In September, ten days after our daughter went off to her first year in college, we got a call that my brother was in an ambulance on the way to the hospital. My brother lived alone in a wonderful, supportive community. He had a stent put into his left anterior descending artery about 11 years ago, when he was 38. He has diabetes and has struggled with managing it. He’d had his thyroid removed at some point too. He’s had a few back surgeries. Needless to say we dropped everything, rolled into our Eurovan with the dog, and were on the road to Brewster, Washington within an hour.
When I saw him, I didn’t know if he was going to die. His belly was profoundly bloated. His skin tone was literally (and I literally mean literally) grey. Over the next 36 hours, we found out he had “severe cirrhosis” and that he would need to see a specialist ASAP. They removed 4 liters of fluid from his abdomen. He had a MELD score of 12 (for those of you who are familiar with what that means). We brought him back home with us, to Bend. Great timing though–with our kid freshly set loose we had an empty bedroom for him.
My husband, Rodney, and I have always been pretty healthy, so we made some modifications and started eating even healthier. I read as many studies as I could about liver disease. My brother, who enjoyed his alcohol but was not an alcoholic, hasn’t had any booze since before he went into hospital, and he will eat all the healthy, cardboard-textured, pond-smelling crap I put in front of him. Then we found out about how whole food plant-based diets have been known to reverse diabetes and a whole bunch of other chronic diseases. So we’ve drastically reduced his intake of salmon, chicken, yogurt, eggs, and cheese (although this has to be balanced because he keeps losing weight–it feels like a tightrope walk). Anyway, Jason’s sticking with the super healthy stuff. There’s nothing like cirrhosis to spur a lifestyle change.
That was almost 3 months ago. He seems to have stabilized, but we’re not sure. He has lost 60 pounds. And he still hasn’t been able to get in to see a liver specialist. His first appointment is scheduled for next week. That’s pretty fucked up.
This website is about this: our dietary choices have a profound impact on our health. This is a fact (and, yeah, I know the whole “fact” thing has been up for debate, but call me old school, I still believe in them). Sadly and frustratingly, government policy, corporate America, and our culture funnel us towards unhealthy choices, with tragic, expensive, and global consequences. It comes down to money and big business interests.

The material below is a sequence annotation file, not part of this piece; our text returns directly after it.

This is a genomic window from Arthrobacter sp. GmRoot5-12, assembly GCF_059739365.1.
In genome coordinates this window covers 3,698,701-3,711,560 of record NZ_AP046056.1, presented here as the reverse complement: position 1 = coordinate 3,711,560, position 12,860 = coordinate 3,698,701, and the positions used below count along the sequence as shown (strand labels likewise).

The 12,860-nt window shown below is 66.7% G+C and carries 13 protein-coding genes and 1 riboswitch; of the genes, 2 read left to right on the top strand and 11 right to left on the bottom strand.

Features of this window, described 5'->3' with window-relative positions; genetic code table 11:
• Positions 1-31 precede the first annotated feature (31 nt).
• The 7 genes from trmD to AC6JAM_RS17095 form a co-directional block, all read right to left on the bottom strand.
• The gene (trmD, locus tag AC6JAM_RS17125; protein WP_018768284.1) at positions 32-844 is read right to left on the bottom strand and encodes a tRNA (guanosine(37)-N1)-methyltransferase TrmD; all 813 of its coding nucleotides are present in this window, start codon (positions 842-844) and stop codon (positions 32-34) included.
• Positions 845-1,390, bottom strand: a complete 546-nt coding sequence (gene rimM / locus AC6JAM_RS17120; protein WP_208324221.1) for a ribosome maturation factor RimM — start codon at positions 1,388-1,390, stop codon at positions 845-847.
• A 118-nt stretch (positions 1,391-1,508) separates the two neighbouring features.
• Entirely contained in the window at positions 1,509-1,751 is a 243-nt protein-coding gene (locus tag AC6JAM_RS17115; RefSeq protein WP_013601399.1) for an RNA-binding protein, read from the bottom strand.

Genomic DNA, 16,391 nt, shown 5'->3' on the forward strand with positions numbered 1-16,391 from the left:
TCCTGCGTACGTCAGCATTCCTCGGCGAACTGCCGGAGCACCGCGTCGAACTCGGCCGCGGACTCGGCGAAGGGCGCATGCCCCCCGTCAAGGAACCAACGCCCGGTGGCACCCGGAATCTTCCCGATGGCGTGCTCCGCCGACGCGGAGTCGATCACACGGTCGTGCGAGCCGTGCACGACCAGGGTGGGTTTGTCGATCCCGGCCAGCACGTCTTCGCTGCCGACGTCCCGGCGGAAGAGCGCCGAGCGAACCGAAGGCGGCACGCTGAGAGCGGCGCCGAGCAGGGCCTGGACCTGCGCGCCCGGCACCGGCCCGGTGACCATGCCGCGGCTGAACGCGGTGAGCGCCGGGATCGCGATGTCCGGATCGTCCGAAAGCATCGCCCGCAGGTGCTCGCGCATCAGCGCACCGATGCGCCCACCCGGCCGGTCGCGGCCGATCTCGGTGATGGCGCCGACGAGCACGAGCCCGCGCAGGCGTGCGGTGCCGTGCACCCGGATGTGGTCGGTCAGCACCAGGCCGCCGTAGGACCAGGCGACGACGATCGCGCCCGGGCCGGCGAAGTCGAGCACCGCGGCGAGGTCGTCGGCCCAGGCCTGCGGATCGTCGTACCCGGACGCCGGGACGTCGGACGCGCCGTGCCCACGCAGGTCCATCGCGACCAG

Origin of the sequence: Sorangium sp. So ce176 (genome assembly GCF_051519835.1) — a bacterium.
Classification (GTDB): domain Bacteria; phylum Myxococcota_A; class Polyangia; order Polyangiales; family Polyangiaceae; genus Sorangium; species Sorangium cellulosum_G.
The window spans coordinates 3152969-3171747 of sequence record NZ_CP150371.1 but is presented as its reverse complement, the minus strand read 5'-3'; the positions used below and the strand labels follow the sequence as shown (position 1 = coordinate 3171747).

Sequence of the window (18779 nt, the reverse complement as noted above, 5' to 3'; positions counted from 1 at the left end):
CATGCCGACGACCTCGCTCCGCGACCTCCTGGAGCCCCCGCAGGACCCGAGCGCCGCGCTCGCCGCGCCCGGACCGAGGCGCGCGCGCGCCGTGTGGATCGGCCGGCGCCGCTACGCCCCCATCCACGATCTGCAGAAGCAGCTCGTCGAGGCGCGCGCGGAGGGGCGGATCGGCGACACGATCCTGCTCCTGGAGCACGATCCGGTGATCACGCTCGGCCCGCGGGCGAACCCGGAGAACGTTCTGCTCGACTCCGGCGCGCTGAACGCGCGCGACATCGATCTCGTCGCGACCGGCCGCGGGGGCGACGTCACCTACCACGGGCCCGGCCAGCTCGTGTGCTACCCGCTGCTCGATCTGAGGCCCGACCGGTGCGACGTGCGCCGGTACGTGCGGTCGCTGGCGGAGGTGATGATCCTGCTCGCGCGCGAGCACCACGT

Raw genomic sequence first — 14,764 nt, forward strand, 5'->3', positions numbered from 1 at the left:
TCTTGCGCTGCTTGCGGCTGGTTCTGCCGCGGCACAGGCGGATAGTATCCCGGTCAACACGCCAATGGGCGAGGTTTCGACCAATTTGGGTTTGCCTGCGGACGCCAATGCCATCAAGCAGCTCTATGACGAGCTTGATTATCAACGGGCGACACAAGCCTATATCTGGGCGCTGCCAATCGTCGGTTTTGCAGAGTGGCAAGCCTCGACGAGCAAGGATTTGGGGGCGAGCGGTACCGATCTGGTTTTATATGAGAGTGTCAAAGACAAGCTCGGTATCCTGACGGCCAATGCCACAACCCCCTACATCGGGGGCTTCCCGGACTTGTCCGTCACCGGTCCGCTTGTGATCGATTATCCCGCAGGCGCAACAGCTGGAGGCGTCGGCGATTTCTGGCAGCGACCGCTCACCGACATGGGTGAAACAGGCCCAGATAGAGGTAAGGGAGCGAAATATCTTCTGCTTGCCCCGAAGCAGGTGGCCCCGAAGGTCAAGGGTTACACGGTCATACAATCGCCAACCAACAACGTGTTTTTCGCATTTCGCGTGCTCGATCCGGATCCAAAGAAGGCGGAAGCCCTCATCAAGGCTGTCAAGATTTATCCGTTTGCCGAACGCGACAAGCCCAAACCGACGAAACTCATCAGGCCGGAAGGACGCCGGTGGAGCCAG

There is no kale lobby.
But there is a meat and dairy lobby. And powerful pharmaceutical companies. And elected officials who have lost sight of their role in protecting their constituents (and my democracy, while I’m at it).
My government is not protecting me. Or my brother. Or my daughter. I’d say it’s not protecting my husband, but he’s the type that doesn’t need protecting. He’s that guy you’d choose to have on the desert island with you.
Anyway, I’m pissed. I’ve become pretty private in the last year or so, but apparently that was short-lived, and it’s time to bust out of privacy mode. I’m still going to ignore Facebook; it’s fucked around with my democracy way too much.
NOTE: Why the hell is this website called “Warm Bricks”? About ten years ago, I was outside on our front porch trying to gather myself over I don’t even remember what. It was spring, and it was cold, but I laid back on the bricks. They were hard and slightly uncomfortable, but they were warm from being in the sun, despite the cold. I flashed back to being a kid. And it was nice. It reminded me that even when shit gets serious, small things–like warm bricks–can be lovely. And they might even tether us enough to keep us from completely losing our minds. I started the “Warm Bricks” blog thing back then, but took it down a couple years ago. Recently I decided to resurrect it, under the same name. All the other names I came up with were super fucking cheesy and already taken.
Now I’m gonna talk about healthy human bodily functions. I have to acknowledge that “warm bricks” sounds like a metaphor for fresh and way-too-firm poop. I think that’s kinda funny. But let me assure you, if you go whole food and plant-based, your poop will continue to be warm, but it will rarely be the consistency of a brick. Enough said.